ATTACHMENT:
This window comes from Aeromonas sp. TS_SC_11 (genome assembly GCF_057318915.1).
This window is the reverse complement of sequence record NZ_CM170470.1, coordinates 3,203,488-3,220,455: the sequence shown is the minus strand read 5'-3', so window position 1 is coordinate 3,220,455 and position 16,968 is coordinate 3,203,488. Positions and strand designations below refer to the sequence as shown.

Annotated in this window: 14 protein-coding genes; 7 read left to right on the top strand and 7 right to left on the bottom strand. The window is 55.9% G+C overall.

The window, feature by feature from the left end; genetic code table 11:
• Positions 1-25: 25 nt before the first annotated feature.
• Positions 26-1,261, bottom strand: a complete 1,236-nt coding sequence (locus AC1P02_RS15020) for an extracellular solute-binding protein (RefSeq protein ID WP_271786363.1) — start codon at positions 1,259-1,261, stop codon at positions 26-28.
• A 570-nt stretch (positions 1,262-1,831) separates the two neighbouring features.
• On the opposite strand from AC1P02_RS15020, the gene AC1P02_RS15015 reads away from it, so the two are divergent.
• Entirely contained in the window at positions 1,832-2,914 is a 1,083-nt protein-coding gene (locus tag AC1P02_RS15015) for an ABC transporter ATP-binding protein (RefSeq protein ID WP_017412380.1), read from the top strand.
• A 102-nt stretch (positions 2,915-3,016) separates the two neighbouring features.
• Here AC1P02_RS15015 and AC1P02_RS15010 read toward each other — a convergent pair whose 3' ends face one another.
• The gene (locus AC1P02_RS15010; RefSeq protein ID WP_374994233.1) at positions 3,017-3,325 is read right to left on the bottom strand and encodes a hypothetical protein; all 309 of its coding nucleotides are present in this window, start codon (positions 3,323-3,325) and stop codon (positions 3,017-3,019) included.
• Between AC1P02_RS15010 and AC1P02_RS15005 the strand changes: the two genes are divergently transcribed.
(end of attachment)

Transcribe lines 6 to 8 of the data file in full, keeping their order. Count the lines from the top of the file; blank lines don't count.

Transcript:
• Positions 26-1,261, bottom strand: a complete 1,236-nt coding sequence (locus AC1P02_RS15020) for an extracellular solute-binding protein (RefSeq protein ID WP_271786363.1) — start codon at positions 1,259-1,261, stop codon at positions 26-28.
• A 570-nt stretch (positions 1,262-1,831) separates the two neighbouring features.
• On the opposite strand from AC1P02_RS15020, the gene AC1P02_RS15015 reads away from it, so the two are divergent.